Following arguments from attorneys, a superior court judge ruled an Idaho businessman did not have standing to challenge the statute and rules creating residency requirements for cannabis licensees.
Drawing over 100 attendees, nine participants commented on new definitions for ‘characterizing flavor’ and ‘terpenes’ instrumental to new WSLCB public safety and prevention authorities.
The Board carried out planned rulemaking actions, learned the true party of interest rulemaking project may be further delayed, and honored the resignation of their long-time policy researcher.
Stakeholders helped WSLCB continue developing a legislative mandate to enable licensees to request compliance education consultations and site visits under lessened threat of AVNs.
Over 60 participants signed in to observe or provide comments on draft conceptual rules developed during a lengthy CR-101 stage for the True Party of Interest rulemaking project.
Public hearings on cannabis-related bills HB 2263 and HB 2361 filled the hearing room to capacity, and generated significantly more resistance than promotion.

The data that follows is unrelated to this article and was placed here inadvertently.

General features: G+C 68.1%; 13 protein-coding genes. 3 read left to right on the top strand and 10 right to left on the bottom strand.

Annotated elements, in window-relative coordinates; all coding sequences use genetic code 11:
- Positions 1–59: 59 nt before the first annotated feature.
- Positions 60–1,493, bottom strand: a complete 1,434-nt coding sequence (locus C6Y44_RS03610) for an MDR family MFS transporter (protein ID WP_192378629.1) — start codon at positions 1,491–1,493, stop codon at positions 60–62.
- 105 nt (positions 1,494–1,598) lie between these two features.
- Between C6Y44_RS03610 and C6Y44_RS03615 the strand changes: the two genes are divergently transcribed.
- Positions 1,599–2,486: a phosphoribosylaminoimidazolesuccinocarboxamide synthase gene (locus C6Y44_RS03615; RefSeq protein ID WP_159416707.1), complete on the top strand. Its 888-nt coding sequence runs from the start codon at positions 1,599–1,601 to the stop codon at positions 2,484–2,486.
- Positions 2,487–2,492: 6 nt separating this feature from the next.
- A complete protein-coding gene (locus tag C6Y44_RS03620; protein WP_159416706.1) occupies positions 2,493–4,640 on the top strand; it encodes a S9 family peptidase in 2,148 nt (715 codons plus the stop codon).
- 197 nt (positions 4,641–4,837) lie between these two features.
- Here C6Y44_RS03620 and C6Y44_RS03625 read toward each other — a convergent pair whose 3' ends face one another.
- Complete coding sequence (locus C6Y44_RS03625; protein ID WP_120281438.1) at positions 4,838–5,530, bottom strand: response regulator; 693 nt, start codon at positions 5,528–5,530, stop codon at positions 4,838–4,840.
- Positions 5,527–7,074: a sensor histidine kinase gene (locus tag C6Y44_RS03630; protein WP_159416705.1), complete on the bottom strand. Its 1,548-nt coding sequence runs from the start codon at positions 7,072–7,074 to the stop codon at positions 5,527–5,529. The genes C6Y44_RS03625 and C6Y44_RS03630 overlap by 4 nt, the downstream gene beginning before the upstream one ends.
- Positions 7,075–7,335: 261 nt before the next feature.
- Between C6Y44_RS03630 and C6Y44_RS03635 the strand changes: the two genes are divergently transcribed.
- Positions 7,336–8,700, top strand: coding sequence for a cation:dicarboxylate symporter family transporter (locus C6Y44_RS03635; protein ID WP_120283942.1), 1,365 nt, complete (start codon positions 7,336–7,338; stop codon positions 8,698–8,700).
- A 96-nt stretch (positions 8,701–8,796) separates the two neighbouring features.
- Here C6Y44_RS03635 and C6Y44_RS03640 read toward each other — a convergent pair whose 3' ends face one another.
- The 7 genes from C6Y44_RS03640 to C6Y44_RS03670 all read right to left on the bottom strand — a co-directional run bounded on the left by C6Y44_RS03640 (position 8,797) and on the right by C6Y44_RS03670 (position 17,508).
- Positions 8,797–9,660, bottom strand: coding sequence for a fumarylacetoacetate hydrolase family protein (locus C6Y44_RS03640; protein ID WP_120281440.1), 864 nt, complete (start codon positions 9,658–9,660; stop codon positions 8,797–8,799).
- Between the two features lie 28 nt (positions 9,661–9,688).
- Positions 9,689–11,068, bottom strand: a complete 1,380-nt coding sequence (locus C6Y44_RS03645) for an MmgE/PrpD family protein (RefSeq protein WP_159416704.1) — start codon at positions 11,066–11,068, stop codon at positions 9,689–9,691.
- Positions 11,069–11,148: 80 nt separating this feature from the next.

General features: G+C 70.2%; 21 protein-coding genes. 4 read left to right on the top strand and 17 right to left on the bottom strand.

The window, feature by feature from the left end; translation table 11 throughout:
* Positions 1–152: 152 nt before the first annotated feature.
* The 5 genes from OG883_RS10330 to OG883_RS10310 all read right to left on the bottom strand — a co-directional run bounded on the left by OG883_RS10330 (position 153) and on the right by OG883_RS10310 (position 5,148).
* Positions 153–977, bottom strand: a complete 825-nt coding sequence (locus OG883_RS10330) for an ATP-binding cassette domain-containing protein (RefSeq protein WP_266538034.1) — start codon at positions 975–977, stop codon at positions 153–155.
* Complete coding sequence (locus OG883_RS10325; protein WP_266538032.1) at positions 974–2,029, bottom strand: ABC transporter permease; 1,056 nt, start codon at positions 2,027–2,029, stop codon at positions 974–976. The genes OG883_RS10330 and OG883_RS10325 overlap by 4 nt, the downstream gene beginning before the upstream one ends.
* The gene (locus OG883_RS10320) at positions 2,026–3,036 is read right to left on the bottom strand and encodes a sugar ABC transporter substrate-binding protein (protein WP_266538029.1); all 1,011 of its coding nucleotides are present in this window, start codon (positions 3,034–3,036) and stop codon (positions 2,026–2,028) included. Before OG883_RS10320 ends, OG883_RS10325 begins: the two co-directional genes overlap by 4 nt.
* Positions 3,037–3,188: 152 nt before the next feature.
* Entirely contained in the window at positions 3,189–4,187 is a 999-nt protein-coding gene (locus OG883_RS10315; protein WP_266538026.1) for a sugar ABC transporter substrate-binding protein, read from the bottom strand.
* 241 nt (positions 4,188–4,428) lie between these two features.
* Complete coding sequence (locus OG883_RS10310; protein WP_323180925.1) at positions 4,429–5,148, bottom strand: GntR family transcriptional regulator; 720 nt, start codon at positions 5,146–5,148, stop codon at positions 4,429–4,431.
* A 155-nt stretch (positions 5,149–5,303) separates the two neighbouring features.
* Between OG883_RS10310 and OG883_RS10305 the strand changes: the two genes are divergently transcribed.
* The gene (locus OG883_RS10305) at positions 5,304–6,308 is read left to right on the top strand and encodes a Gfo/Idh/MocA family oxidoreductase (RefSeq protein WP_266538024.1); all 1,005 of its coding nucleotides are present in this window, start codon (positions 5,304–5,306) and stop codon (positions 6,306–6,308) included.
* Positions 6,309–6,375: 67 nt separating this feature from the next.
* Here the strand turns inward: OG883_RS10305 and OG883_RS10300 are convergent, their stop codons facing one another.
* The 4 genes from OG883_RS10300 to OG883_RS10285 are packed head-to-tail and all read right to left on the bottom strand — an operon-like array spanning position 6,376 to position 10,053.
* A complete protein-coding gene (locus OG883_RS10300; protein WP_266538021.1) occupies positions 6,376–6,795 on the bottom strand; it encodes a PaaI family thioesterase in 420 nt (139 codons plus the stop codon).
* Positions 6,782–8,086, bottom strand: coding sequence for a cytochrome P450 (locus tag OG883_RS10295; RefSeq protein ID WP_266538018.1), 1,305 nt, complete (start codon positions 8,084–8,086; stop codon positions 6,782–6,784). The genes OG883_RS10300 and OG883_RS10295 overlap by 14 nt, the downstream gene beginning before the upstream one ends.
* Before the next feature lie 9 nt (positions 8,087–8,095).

After months of effort by an external work group, the complete rewrite of I-502 violations and associated penalties elicited a total of two comments.
The agency assessed internal impacts from implementing the flavored vapor products ban and reviewed efforts on traceability, systems modernization, and social equity.
On Monday August 12th, Board Member Russ Hauge attended a work group meeting on the True Party of Interest rulemaking project (TPI). His assessment was that stakeholders were “working in a good way to get some solid solutions in the rules.”
The council addressed five top agency priorities: medical cannabis, small business opportunities, social equity, the 2020 legislative session, and prevention.